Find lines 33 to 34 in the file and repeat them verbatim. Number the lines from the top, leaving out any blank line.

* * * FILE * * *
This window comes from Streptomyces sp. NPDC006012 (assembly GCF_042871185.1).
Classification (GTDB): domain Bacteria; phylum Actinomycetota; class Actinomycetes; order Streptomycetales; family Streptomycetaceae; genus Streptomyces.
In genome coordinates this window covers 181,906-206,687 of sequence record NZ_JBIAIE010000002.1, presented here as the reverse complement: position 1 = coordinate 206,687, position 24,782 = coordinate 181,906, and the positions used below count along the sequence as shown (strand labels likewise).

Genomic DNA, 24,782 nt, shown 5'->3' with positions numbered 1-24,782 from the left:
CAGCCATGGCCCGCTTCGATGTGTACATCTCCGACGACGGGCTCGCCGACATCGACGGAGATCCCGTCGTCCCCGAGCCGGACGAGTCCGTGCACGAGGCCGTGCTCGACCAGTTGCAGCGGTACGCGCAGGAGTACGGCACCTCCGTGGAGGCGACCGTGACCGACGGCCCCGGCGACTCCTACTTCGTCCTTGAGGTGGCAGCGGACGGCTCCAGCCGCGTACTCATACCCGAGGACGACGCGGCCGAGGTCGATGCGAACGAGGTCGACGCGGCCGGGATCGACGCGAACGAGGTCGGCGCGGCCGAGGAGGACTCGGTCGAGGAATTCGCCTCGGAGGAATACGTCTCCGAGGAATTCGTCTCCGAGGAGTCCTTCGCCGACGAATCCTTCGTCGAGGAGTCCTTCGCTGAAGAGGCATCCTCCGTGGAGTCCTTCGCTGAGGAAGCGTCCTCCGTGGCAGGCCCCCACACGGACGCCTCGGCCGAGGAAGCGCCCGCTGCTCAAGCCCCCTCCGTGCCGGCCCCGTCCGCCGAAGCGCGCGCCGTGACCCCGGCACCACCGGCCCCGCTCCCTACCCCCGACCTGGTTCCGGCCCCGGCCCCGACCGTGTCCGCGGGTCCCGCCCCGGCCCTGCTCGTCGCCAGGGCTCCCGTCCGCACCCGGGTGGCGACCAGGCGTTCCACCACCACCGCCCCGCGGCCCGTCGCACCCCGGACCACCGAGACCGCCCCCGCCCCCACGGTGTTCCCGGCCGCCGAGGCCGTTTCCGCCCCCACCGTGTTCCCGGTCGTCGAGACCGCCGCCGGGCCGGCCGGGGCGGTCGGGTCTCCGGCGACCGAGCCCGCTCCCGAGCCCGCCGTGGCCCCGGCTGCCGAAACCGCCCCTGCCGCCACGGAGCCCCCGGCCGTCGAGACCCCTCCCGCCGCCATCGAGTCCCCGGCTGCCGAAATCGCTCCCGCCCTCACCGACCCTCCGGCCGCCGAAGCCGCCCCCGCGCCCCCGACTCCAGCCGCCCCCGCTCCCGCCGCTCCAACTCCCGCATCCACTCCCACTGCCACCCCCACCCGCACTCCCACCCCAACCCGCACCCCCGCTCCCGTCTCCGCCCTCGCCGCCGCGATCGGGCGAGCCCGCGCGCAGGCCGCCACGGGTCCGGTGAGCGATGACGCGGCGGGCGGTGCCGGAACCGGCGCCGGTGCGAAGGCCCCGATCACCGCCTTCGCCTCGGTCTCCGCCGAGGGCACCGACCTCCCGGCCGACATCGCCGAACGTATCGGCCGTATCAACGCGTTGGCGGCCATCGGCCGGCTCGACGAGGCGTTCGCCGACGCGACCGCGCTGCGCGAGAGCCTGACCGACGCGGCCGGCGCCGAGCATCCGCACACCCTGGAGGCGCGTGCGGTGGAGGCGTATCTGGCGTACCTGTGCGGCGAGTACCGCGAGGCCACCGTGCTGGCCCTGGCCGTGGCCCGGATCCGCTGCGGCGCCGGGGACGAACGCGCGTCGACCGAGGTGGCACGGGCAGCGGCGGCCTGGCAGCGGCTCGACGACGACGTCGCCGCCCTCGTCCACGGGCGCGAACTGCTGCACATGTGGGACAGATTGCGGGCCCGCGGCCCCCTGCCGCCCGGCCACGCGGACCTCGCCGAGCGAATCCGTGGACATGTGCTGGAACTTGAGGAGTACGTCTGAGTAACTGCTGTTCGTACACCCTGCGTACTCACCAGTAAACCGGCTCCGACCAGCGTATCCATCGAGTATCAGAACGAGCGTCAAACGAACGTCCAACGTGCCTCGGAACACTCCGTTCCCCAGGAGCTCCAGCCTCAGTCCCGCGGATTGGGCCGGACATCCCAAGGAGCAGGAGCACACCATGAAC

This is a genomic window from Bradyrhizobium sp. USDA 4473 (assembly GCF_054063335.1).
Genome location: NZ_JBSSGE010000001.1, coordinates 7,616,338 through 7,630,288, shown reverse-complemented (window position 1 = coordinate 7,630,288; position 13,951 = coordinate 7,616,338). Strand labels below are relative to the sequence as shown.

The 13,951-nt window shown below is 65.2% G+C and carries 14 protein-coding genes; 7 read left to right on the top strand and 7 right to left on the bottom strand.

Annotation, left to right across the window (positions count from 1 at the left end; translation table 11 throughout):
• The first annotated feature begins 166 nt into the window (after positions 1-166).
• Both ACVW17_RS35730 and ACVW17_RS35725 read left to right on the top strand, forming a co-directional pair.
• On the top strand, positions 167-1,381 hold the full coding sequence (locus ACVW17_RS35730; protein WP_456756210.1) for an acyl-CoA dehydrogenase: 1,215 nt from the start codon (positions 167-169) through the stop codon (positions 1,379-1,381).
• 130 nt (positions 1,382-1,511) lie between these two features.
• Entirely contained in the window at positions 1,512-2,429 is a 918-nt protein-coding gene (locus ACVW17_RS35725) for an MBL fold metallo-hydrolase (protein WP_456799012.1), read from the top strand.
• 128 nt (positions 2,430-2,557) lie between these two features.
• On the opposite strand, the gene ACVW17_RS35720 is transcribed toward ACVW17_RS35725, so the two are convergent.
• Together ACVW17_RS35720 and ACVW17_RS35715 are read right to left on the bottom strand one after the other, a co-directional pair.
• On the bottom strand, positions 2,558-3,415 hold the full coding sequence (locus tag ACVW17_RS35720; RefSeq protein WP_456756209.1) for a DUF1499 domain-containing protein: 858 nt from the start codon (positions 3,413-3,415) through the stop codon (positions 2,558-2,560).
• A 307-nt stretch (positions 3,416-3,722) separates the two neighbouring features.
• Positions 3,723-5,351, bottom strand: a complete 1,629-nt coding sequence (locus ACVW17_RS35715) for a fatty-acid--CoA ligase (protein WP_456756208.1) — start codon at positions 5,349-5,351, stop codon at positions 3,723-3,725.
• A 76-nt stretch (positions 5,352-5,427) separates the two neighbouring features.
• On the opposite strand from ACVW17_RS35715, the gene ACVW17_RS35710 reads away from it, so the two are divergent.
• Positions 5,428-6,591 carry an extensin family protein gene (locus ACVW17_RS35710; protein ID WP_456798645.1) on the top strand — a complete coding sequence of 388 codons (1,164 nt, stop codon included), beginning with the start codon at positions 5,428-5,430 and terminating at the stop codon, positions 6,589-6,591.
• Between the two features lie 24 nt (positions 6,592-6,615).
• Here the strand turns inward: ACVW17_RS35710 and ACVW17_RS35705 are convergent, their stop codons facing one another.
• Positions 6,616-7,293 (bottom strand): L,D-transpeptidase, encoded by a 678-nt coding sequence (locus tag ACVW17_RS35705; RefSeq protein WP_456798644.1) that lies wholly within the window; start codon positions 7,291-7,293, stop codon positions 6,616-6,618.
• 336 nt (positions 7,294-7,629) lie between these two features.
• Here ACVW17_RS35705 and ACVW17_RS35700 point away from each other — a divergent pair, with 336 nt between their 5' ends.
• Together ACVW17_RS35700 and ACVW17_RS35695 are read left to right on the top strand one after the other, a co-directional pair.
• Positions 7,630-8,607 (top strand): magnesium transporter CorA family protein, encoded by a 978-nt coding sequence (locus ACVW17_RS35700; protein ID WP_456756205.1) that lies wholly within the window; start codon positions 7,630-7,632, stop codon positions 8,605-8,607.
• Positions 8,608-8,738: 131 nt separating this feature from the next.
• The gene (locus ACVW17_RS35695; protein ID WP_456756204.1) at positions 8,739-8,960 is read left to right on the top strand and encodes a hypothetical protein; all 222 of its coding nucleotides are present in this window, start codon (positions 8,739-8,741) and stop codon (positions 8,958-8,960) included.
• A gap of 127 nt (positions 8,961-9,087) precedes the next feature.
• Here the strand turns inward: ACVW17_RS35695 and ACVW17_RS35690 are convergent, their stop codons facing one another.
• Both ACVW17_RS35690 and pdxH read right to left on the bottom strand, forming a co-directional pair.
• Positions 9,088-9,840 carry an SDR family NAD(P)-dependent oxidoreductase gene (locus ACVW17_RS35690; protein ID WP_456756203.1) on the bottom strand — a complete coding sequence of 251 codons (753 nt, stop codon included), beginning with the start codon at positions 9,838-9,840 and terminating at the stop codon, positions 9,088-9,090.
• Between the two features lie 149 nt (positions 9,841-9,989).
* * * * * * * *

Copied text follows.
• A gap of 127 nt (positions 8,961-9,087) precedes the next feature.
• Here the strand turns inward: ACVW17_RS35695 and ACVW17_RS35690 are convergent, their stop codons facing one another.